According to the Wildlife Conservation Society (WCS), 11,100 forest elephant were killed in Gabon's Minkebe Park. The slaughtering was probably done in the last five years by poachers involved in the ivory trade. Gabon's rain forests are home of over half of Africa's forest elephants, with a population estimated at over 40,000. The surveys were conducted by WCS, WWF, and Gabon's National Parks Agency (Agence Nationale des parcs Nationaux - ANPN). "This sad news from Gabon confirms that without a global commitment, great elephant populations will soon become a thing of the past," said Cristián Samper, of WCS. "We believe that elephants can still be saved, but only if nations greatly increase their efforts to stop poaching while eliminating the illegal ivory trade through better enforcement and reduced demand."
According to the Born Free Foundation, an estimated 31,800 elephant were lost to poaching last year in Africa. Gabon's elephant herds were believed to be less impacted by poaching than in other parts of Africa. In June 2011 however, a significant increase in human activity in the Minkebe National Park and its buffer zone was detected. A small camp of 300 artisanal gold miners had expanded to over 5,000 miners, poachers, and arms and drugs dealers. Park authorities estimated that 50-100 elephants were being killed daily as a result of increases in demand for ivory from the Far East and resulting price hike.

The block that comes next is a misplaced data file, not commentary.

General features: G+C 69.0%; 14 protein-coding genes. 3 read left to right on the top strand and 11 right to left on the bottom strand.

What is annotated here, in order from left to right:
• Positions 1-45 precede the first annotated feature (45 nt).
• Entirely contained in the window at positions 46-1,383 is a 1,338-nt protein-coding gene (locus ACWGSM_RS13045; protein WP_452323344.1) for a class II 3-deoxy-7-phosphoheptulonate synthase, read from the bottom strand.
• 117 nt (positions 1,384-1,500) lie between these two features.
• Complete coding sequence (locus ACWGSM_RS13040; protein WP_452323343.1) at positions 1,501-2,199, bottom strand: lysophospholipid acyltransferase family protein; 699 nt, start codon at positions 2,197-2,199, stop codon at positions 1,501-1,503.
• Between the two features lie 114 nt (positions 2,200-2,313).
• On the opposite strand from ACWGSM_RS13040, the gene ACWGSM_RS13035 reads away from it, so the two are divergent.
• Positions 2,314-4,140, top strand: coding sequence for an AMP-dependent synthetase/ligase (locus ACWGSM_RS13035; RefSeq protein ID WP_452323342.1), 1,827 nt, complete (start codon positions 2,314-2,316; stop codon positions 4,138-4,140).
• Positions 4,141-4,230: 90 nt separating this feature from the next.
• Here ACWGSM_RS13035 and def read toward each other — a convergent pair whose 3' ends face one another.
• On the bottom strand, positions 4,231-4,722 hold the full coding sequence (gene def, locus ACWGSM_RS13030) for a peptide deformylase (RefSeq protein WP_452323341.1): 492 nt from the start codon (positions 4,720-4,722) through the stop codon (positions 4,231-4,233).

Gabon's National Park staff recently engaged in a firefight with armed poachers in Minkebe National Park after arresting two individuals carrying six tusks.
Lee White, head of the ANPN said: "Over the last three years we have deployed 400 additional parks staff, 120 soldiers and 30 gendarmes in our fight to stop illegal killing of elephants for the black market ivory trade. Despite our efforts we continue to lose elephants every day. If we do not turn the situation around quickly the future of the elephant in Africa is doomed. These new results illustrate starkly just how dramatic the situation has become. Our actions over the coming decade will determine whether these iconic species survive."